I hope this helps. I'm not trying to jump down your throat on this. Lately there have been a lot of trolls and a lot of infighting in our forum. I happen to like it here. If I have a bunch of friends over at my place, and a couple of them aren't getting along, I'm going to try to head off any trouble before it goes too far. I'm taking the same philosophy here.
     
  16. MrWray

    MrWray New Member

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    Polishing the feed ramp yourself can be a sketchy area for someone that doesnt exactly know what they are doing. I definately wouldnt take a dremel tool to my feed ramp,it needs to be done by hand IMO. If you even just barely over do it you will change the angle of the feed ramp, now you have a bigger problem.
     
  17. misterballistic

    misterballistic New Member

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    Wray, I agree that hand polishing the ramp works just as well but with more time. Yes, if one is really concerned then better to stay on the safe side.

    But, really, a Dremel tool with FELT tip (not a sander or grinder tip) is perfectly safe especially if your Dremel tool has a variable speed and it is set on low. The felt tip would get worn down way before it could even put a micrometer dent in the chromium steel of the feel ramp.

    Flitz is magical stuff. I don't even know how it is formulated. It is more than a microabrasive metal polisher. It even puts a rust protectant on the surface because water beads up after you treat steel with Flitz. The only bugger about Flitz is that it is hard to undo. That is if you take low-glare satin steel and polish it with Flitz it is hard to make it go back to low-glare. Anyone know how?

    To get-off-topic, when many people say that the 100 year old design of the 1911 is so perfect that it's been in service for a 100 years is a bit of revisionist history.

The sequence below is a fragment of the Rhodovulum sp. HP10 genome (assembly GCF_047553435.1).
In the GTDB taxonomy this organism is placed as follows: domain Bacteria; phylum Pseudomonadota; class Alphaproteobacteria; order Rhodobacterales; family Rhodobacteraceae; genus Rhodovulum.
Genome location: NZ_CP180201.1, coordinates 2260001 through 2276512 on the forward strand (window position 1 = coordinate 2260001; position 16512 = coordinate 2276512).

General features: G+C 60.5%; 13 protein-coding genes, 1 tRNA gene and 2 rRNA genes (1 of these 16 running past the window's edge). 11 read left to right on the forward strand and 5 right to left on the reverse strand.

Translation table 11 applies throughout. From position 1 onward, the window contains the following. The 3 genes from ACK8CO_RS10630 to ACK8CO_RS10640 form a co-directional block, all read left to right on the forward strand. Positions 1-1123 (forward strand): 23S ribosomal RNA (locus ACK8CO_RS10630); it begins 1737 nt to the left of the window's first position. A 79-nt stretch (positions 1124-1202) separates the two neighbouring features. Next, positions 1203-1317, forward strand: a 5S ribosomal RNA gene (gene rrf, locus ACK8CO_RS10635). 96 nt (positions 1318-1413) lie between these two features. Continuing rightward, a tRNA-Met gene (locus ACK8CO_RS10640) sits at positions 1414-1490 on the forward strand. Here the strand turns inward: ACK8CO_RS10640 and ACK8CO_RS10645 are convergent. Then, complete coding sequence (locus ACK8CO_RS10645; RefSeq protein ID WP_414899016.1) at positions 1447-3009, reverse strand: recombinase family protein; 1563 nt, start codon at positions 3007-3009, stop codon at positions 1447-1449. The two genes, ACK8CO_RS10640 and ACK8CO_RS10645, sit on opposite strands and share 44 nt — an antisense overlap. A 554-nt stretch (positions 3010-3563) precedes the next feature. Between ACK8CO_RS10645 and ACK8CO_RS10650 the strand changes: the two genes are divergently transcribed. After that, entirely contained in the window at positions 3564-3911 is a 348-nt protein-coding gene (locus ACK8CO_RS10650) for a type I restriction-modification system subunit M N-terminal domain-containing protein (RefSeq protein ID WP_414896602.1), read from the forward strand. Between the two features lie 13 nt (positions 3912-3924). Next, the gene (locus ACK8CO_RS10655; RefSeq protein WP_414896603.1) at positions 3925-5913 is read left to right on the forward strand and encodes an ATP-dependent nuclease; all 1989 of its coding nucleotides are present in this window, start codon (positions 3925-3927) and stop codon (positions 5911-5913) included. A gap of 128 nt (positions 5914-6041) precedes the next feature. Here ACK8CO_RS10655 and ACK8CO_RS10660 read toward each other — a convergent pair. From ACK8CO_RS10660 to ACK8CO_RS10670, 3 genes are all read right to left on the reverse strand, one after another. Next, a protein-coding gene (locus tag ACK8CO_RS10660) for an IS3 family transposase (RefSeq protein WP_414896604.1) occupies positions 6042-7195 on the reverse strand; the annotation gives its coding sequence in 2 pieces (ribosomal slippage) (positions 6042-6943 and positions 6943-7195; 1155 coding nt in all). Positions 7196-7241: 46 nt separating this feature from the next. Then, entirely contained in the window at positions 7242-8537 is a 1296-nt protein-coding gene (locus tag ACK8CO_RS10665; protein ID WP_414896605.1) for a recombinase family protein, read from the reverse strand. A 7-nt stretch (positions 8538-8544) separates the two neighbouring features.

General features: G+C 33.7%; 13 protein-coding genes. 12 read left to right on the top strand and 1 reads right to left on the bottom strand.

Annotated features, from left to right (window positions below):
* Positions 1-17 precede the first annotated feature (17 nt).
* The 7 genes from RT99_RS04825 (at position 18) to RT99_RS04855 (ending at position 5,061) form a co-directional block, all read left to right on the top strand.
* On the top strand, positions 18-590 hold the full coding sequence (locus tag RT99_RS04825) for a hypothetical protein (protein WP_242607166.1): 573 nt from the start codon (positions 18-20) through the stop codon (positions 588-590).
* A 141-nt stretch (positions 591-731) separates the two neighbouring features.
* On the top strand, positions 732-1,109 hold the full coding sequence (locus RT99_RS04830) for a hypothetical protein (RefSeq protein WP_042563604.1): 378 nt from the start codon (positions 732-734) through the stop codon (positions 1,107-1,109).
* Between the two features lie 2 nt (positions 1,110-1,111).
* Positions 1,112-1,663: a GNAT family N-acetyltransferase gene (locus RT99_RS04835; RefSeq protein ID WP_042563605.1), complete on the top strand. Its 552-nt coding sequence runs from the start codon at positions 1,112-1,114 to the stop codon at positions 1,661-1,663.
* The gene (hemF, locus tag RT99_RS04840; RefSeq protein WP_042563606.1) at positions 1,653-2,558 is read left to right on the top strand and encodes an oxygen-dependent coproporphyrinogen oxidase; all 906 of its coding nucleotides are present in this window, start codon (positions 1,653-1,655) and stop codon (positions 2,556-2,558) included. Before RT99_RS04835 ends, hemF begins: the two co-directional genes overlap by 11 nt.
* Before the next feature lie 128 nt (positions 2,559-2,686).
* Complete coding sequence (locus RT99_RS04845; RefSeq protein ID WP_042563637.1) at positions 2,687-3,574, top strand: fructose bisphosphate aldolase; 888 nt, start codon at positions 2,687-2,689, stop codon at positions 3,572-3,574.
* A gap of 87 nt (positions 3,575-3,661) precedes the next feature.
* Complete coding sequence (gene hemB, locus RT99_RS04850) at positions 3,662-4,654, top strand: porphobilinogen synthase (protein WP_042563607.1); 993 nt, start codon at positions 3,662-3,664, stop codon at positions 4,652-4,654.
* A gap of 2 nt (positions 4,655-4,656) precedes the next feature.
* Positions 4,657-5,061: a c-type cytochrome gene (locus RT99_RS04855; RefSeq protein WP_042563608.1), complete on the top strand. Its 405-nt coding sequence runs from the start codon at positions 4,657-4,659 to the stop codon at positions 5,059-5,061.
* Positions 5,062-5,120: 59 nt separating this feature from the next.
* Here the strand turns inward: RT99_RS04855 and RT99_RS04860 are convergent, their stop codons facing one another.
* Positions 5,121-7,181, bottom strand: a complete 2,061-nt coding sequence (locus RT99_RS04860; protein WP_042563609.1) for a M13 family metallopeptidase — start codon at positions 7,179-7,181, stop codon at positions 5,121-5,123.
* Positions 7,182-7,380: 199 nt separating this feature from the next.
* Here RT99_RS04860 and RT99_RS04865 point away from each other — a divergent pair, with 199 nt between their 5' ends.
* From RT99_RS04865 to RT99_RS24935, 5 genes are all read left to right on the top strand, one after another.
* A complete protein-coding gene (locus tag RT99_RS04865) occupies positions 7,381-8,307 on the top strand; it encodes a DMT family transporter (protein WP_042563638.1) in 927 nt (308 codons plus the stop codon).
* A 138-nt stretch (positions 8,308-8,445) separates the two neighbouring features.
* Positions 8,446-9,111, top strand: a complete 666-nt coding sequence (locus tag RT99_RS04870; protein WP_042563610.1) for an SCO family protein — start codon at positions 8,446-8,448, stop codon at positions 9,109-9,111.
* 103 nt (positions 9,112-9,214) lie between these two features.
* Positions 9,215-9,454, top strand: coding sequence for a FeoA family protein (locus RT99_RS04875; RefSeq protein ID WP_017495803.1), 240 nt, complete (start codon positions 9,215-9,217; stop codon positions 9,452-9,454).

If that is the case then why did so many law enforcement agencies stick to the reliability of six round .38 revolver until the "Wonder Nines" became popular in the 80's?

    Furthermore, guns like the Glock, Beretta, and Sig Sauer are used far more by law enforcement and military than the 1911 (any 1911 regardless of brand name)...and just to note before someone accuses me of trolling I do not own any of the above brands but I do own a 1911. Once again, I'm just for objectivity, rather than sentimentality which just gets in the way of facts.

    But shooting a 1911 is a treat and I get a real feeling of connection with it so I'm willing to live with the occasional feed issue.
     
    Last edited: Jul 2, 2012
  18. MrWray

    MrWray New Member

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    I hope that you didnt take my comment as an insult to you, you sound like you know what you are doing. I just know how some people are, you tell them to grab a dremel and get after it, then later they come back on here and say " welp i took the dremel to it like you said, now the feed ramp is half gone...but its shiney as hell" lol
     
  19. crazycharlie2

    crazycharlie2 New Member

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    That cracks me up. Half gone and shiney as hell.
     
  20. Axxe55

    Axxe55 The Apocalypse Is Coming.....

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    anthing manmade isn't ever going to be perfect, ever. the 1911 in design, and this is my opinion, is about as close to perfection in a pistol there is. IMO, also the 1911 has proven track record in the military and LE, for over 100 years. would i trust my life to one of my 1911's as a primary sidearm? yes, without hesitation.